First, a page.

Student gets upset.
Teacher kicks student out of the classroom.
Student receives disciplinary action from the teacher.
Student enters the classroom the next day and the cycle repeats itself all over again.
This incident is typical in schools across America, and for students of color and males, in particular, the percentage of disciplinary incidents is often higher.
When I’m working in schools across the country, I encounter teachers who struggle with student behavior on a daily basis. In many instances, the constant struggle occurs with the same set of students. Teachers feel disrespected, powerless, frustrated, and…. hopeless.
I worked with a teacher recently who decided to take a different approach. After receiving coaching, he discovered that he didn’t know why one particular student refused to follow his directions. The teacher was frustrated and wanted a simple solution. I encouraged this teacher to take the “restorative conversation” approach. What the teacher discovered afterward was profound: having a restorative conversation with his student provided an opportunity to view the student with a different lens. After peeling back the layers, the teacher had a greater understanding of what the student was really going through in his life. The teacher also discovered that he didn’t have a relationship with this student…at all. What happened after the restorative conversation was transformational. The student began to come to class on time and participate in all instructional activities. The student actually became the teacher’s biggest ally and encouraged other students to follow the expectations set for the classroom.
What I know for sure is that students don’t care how much you know unless they know how much you care.
One of the most powerful ways that teachers can build relationships with students is by having restorative conversations. Restorative conversations allow the teacher to demonstrate empathy, teach children how to resolve conflict, and most importantly, allow students to have a voice. It’s an opportunity for both the teacher and student to express their feelings about what’s going on in the classroom while setting high expectations. When we do so, we actually humanize ourselves in the eyes of students. They begin to see us beyond the “teacher standing in front of them”.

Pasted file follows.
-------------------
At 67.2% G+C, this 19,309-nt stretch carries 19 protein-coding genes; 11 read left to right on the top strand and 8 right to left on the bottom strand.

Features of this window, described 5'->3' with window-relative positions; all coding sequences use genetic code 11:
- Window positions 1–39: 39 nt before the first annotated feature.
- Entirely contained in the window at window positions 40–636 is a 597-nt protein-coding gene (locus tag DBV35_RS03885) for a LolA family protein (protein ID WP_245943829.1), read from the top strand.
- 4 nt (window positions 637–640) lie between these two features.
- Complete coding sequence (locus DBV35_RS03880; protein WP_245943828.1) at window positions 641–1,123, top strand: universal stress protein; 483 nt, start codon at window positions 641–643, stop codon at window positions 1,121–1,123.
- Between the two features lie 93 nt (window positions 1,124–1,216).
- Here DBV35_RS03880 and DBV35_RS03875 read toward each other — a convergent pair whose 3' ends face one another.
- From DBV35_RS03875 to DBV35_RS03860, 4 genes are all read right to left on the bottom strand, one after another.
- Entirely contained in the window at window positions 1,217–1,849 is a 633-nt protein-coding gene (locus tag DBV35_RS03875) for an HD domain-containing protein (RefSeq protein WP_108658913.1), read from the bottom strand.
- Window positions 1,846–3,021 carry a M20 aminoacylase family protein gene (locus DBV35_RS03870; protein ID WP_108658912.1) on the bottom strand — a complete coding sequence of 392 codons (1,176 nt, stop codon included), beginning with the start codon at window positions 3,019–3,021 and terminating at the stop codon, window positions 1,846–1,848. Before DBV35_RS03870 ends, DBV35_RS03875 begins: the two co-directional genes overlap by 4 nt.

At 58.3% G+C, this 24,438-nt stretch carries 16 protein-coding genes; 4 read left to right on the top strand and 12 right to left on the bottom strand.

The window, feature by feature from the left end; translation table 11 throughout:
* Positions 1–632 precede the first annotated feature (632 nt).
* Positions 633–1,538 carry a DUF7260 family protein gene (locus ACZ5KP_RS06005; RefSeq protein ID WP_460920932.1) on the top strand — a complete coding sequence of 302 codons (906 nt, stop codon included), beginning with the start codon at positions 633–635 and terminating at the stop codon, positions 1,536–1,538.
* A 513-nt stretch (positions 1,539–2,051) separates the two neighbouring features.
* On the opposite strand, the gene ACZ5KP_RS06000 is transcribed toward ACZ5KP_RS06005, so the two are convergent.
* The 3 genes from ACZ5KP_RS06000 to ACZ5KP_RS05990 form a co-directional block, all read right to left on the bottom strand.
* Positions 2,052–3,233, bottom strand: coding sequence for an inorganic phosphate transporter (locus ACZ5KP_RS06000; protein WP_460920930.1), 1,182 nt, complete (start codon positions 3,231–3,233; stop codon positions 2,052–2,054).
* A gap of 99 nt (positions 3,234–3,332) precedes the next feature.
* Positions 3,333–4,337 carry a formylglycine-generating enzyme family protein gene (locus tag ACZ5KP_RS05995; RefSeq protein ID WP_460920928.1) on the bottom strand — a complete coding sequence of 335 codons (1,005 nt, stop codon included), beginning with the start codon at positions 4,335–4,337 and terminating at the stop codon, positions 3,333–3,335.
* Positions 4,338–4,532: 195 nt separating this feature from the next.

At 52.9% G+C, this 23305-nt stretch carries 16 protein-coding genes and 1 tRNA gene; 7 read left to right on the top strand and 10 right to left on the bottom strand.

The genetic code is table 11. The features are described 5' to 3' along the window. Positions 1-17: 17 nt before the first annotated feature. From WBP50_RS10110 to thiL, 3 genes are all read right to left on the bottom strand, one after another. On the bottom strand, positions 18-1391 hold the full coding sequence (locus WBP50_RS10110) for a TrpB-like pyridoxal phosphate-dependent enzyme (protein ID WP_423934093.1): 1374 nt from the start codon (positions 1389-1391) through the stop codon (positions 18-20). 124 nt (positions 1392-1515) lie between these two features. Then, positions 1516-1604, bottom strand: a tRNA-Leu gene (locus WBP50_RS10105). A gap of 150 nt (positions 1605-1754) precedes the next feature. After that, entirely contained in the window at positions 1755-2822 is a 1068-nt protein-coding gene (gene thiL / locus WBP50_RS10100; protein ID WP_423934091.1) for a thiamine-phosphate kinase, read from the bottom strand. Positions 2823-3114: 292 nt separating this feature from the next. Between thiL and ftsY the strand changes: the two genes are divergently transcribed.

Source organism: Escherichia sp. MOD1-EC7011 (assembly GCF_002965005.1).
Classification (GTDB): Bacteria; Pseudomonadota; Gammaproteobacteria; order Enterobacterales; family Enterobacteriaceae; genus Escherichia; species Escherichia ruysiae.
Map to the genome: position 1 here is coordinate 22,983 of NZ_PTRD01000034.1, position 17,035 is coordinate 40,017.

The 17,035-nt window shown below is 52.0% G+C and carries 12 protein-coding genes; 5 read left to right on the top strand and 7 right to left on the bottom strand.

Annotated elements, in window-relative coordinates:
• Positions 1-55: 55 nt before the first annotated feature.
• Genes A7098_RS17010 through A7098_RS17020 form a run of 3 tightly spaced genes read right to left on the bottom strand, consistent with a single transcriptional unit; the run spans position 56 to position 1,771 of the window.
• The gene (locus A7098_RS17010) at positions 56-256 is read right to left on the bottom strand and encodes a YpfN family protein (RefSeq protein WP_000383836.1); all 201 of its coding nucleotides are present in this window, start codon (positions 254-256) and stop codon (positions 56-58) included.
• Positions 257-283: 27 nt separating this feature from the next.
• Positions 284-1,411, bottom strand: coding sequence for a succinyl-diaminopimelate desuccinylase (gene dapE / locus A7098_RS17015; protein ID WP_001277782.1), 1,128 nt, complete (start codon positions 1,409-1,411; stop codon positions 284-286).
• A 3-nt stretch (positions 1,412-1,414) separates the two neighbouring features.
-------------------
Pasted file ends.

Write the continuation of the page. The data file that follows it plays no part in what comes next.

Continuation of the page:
What are the important elements to have in a restorative conversation?
- Send a strong message of care to the student.
- Give the student an opportunity to say “what happened”/give the student a voice.
- Communicate to the student how it made you feel.
- Reiterate your high expectations.
- Create a plan together that sets both the teacher and student up for success.
Restorative conversations can be done in a few minutes. When do we do this?
- When a student is upset,
- When a student chooses a consequence, or;
- If we lose our temper.
Students are willing and motivated to learn from teachers who care about them, who demonstrate empathy and transparency and provide predictability, structure, and consistency. Most importantly, teachers are able to build positive life-altering relationships with students. Implementing this practice, if we are intentional and take the time to do it, sets us on a path to transform schools.
The Restorative Practices Handbook for Teachers, Disciplinarians, and Administrators by: Bob Costello, Joshua Wachtel, Ted Wachtel
The Teacher’s Guide to Restorative Classroom Discipline: by Luanna H. (Hazel) Meyer, William John (Ian) M. (Martin) Evans
by Vynesha Johnson, CT3 Associate
For further reading, visit these posts:
- Punishment or Restorative Practices: The Only Two Choices in School Climate?
- How do you turn around a class that you’ve let get out of control?
- Truth or Consequence: A Road Map to Success
- Childhood trauma often leads to behavioral and academic issues. How can we help?
Our self-paced online course on classroom management, student engagement, and building life-altering relationships with students is taken by thousands of educators per year. What are you waiting for? Click here to learn more and get access to 6-8 hours of content, classroom resources, and hundreds of videos, including examples of restorative conversations with real students.